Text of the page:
Australian power bills to soar amid global pressures


Xinhua News

26th May 2022 – (Sydney) The Australian Energy Regulator (AER) announced on Thursday a final price increase from July, citing that the ongoing war has put “significant” pressure on global coal and gas prices.

The starkest price increases will come for residents in the Australian state of New South Wales (NSW), where electricity prices will surge by 8.2 percent adjusted for inflation and by 5.5 percent for those in Queensland.

This means that the average resident in NSW capital Sydney would be paying around 100 Australian dollars (about 70 U.S. dollars) more on electricity each year, adding even more pressure on residents being squeezed by a headline inflation of projected 5.5 percent.

The AER report cited a compounding of factors leading to the surge. These included both domestic production outages and extreme weather in Australia’s eastern states, NSW and Queensland, coupled with international conditions.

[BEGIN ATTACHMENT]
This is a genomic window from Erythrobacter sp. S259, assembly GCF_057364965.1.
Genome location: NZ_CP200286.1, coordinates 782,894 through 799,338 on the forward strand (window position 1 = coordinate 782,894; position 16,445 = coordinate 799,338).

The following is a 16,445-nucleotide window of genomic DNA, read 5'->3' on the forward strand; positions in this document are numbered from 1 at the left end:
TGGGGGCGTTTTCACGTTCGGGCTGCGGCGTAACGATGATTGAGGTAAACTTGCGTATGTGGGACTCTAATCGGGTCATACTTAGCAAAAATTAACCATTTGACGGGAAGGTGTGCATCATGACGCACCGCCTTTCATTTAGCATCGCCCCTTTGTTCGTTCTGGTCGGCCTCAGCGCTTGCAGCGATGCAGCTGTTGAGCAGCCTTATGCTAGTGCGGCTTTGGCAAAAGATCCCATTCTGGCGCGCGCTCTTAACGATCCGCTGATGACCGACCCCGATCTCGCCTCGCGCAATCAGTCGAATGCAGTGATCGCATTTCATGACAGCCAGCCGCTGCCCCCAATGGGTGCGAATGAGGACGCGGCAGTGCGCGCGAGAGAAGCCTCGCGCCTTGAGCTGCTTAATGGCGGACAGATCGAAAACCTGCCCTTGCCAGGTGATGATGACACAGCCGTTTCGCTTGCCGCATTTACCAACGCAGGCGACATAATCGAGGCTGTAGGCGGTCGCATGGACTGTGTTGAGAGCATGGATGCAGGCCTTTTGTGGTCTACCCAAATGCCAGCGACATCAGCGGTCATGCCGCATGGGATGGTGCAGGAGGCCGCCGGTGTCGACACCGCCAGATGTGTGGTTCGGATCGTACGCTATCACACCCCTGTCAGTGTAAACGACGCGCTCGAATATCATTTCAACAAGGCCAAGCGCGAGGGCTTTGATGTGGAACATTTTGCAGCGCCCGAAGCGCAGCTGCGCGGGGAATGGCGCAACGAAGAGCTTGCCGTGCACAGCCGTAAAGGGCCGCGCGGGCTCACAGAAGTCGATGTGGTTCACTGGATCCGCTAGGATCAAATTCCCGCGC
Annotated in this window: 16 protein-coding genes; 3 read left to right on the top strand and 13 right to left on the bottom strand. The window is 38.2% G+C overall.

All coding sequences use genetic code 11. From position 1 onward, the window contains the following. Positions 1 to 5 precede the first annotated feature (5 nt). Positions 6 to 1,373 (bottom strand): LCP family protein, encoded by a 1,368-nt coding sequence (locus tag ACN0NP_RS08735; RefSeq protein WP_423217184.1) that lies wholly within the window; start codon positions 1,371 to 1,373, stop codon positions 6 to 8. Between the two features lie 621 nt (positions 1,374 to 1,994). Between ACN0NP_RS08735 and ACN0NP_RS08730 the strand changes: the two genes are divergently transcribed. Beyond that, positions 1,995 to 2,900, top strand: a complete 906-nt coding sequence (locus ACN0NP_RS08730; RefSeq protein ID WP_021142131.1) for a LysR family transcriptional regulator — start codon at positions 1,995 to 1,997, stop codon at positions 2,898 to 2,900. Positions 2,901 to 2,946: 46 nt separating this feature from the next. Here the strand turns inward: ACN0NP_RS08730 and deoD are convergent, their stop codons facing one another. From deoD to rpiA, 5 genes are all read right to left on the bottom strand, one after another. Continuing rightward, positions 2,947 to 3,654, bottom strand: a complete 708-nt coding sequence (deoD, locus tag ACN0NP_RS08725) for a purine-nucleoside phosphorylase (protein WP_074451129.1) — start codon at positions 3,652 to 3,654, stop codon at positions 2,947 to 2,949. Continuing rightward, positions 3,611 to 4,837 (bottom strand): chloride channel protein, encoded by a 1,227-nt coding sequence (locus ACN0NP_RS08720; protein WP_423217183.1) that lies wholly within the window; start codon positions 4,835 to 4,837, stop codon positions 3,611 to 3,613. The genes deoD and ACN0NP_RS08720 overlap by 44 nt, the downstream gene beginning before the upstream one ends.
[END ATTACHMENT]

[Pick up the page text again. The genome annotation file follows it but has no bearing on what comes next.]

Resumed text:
“Factors contributing to increases in the draft forecasts included a reduction in thermal generation resulting from unplanned outages and higher coal and gas costs, slowing of investment in new capacity, and increasingly ‘peaky’ demand,” said the report.

“These conditions have persisted and been compounded by the ongoing war in Ukraine, which has led to significant pressure on coal and gas prices globally.”

The AER sets Australia’s Default Market Offer (DMO), the maximum price that private energy retailers can charge consumers.

Following the announcement, the peak body for energy retailers and generators the Australian Energy Council (AEC) urged consumers to shop around to soften price shocks.

“An increase to the DMO is news that most of us could have done without. No one likes to see prices rise, and with the current cost of living pressures, it’s important that consumers shop around for the best deal,” said AEC Chief Executive Sarah McNamara.

“Default offers are not the cheapest deal out there, they exist for customers who aren’t shopping around for a better energy deal,” she added.